Tosaint Ricketts has played in all the obscure far-flung soccer destinations: Finland, France, Romania, Israel, Lithuania … even Toronto. He’s been there, done that and seen it all in his decades-long career.
But there was one thing he’d never witnessed before in his 32 years on this Earth: Canada beating the U.S. in a senior team match.
Tuesday’s 2-0 win over the U.S. in Toronto marked the first victory over our southern neighbours since a 2-0 triumph at B.C. Place Stadium in 1985. Canada had gone 0-9-8 in between.
“It was amazing. To see the guys, go out there in front of the home crowd and put on a performance like they did …, it was inspiring,” said Ricketts. “Canada was by far the better team. They showed not only they were better, but had more desire. To make that history and break that losing trend to USA, and get that one-up on them, it’s amazing. I was so excited to see it.
“This win … was definitely special. It’s big for Canadian supporters, it’s big for the game, it’s big for the youth … it’s huge all around. I’m just happy to see the growth.”
Alphonso Davies scored the winner at BMO Field on Tuesday — where Canada is now 10-0-5 since 2011, with seven straight shutouts and just one goal against in its last 14 matches — while Lucas Cavallini added a 91st-minute injury-time dagger.
The result sparked mass celebrations north of the 49th parallel and set off paroxysms of rage below it, with the American media eviscerating their team’s performance and bloviating their stunned incredulity over losing to, well, Canada.
“I don’t think people, for many years, have thought very highly of Canada as a (soccer) country,” Toronto FC fullback Richie Laryea said before the game. “We’ve come a long way; this national team has come a very long way, so this is a big, very big, game for us, a chance for us to earn some respect.”
The game was part of Nations League play — a tournament featuring all CONCACAF teams — and was dismissed as uncompetitive and lacking in challenge for the U.S. side. But now they’re six points behind Canada in Group A and, if they lose the return leg in their round-robin play — a month away in Orlando, Fla. — they won’t even make it out of the group. Cavallini’s goal is now a huge factor in that Nov. 15 game as well.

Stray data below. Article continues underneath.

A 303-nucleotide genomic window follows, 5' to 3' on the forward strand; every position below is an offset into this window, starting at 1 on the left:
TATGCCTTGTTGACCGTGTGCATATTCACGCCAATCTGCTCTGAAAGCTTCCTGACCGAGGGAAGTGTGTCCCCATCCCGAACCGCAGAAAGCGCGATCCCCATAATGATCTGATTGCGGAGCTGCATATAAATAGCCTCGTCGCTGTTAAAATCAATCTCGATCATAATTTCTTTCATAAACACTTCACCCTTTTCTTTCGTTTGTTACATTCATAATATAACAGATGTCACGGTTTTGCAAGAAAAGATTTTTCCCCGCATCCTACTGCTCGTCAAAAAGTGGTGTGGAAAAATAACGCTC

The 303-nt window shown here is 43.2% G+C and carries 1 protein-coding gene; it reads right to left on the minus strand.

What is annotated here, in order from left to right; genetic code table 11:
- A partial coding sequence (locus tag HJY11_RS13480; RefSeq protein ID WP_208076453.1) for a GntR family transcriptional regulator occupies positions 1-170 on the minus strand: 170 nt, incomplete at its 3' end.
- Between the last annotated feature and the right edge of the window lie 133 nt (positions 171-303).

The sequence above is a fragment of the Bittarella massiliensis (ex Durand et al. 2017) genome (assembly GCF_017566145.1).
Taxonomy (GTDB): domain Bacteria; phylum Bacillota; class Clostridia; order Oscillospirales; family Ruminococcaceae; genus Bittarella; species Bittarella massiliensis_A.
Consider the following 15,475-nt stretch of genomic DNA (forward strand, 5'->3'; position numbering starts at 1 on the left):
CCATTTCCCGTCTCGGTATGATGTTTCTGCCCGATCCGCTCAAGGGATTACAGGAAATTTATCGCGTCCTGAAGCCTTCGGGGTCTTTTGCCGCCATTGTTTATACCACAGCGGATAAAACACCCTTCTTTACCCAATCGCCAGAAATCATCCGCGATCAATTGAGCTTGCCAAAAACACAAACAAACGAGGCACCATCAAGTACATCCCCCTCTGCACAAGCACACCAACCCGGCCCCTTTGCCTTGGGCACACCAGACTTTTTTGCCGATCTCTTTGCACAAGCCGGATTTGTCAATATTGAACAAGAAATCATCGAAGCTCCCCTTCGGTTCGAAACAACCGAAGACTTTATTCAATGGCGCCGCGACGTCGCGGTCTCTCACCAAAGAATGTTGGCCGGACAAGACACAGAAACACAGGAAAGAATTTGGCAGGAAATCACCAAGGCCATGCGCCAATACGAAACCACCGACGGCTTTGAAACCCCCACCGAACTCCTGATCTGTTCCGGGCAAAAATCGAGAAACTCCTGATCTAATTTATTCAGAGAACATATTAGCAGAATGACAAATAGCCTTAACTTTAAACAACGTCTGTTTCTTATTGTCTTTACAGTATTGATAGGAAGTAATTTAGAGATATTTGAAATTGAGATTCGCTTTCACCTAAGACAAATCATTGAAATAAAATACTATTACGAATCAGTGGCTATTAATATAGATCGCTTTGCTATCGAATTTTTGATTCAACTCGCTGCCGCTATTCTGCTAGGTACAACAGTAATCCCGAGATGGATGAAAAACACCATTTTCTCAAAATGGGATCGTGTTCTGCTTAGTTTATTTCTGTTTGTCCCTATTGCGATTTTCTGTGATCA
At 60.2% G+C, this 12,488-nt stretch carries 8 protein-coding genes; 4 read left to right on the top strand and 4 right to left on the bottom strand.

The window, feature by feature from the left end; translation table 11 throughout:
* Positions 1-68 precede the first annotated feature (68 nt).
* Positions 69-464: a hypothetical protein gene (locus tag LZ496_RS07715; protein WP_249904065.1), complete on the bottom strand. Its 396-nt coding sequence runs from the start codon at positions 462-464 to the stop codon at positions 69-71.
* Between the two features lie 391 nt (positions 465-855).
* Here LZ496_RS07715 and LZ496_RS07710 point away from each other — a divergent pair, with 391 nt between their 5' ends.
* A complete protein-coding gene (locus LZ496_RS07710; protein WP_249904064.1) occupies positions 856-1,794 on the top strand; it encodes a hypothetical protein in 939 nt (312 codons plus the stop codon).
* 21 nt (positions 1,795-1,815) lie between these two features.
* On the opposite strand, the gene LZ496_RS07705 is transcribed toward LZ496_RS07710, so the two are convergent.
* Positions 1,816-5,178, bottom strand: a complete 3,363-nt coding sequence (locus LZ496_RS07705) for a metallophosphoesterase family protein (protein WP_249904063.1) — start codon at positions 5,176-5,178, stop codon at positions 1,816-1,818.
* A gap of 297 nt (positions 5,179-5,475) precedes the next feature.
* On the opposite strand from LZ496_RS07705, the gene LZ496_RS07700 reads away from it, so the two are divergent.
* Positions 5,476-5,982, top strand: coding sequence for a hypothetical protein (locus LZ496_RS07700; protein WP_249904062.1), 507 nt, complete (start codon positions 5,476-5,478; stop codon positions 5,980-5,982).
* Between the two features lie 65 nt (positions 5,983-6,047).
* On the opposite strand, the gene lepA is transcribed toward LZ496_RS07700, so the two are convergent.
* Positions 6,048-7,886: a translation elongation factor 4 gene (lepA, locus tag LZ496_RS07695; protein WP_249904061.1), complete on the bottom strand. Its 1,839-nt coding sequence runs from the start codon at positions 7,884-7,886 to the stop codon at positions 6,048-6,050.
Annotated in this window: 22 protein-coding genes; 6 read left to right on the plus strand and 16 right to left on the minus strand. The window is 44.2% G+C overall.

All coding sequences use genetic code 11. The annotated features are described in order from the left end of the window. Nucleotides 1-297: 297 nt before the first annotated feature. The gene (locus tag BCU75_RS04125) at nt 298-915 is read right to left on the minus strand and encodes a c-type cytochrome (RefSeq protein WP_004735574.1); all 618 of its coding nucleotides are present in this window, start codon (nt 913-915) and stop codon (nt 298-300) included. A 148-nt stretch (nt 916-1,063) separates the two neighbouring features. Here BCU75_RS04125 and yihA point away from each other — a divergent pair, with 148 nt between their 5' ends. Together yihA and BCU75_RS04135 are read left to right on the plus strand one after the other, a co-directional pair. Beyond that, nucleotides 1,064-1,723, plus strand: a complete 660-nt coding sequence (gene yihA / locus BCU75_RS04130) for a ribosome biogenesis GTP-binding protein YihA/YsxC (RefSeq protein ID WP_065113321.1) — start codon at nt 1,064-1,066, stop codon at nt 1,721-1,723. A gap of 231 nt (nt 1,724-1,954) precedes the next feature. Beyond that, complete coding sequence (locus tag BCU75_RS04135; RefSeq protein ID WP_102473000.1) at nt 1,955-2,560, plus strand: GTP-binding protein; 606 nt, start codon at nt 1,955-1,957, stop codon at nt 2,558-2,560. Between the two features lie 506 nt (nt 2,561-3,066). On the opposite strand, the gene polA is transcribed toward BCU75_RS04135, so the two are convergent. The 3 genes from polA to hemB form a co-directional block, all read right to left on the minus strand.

While the U.S. has been stumbling its way through its fixtures since even before failing to qualify for the 2018 World Cup, Canada has been on the rise — this summer’s Gold Cup debacle against Haiti, where they coughed up a 2-0 lead, notwithstanding.
So the result might not be, as the majority of American media outlets portrayed, as miraculous or disastrous as it seemed.
“One, it means a lot. It’s a great work and great result for the country,” said Whitecaps coach Marc Dos Santos, whose contribution to Canadian soccer is well-documented. “Two, it’s a little bit normal in my opinion, due to the moment where we are as a Canadian generation of players, and where the United States are. So I don’t think it’s a big surprise. I wasn’t surprised at all. When you go line by line … I think we’re as good or better.
“For me, when I analyze teams, I don’t analyze the history — I analyze how good they are today. And today, Canada cannot play the United States with any kind of symptoms of inferiority, because they’re not. I think for me, it was a normal result.”
A normal result, perhaps. But it’s massive beyond the ending of their skid against the Americans, or Nations League aspirations, which pale in comparison with the bigger prize.
Canada will now jump above El Salvador in the FIFA rankings, to somewhere in the low 70s globally, but most important will become the sixth-ranked team in CONCACAF. That means, for the first time since 1998, they would qualify for the Hex, the six-team World Cup qualifying tournament. The top three teams at the Hex make the 2022 World Cup in Qatar. The fourth-place finisher has to await the winner of a convoluted 28-team playoff to see who has the right to face a team from another confederation to make Qatar.
A win or a tie against the U.S. in Orlando would clinch a spot in the Hex. A loss would mean El Salvador, Curaçao or Panama — the latter two ranked just behind Canada globally heading into the game — could still catch the Reds. The U.S. plays Cuba again Nov. 19.
“Yeah, we made history tonight but our job is not done,” said Davies. “We play them again next month. Our focus is … (to) repeat what we did tonight in November.”
Copyright Postmedia Network Inc., 2019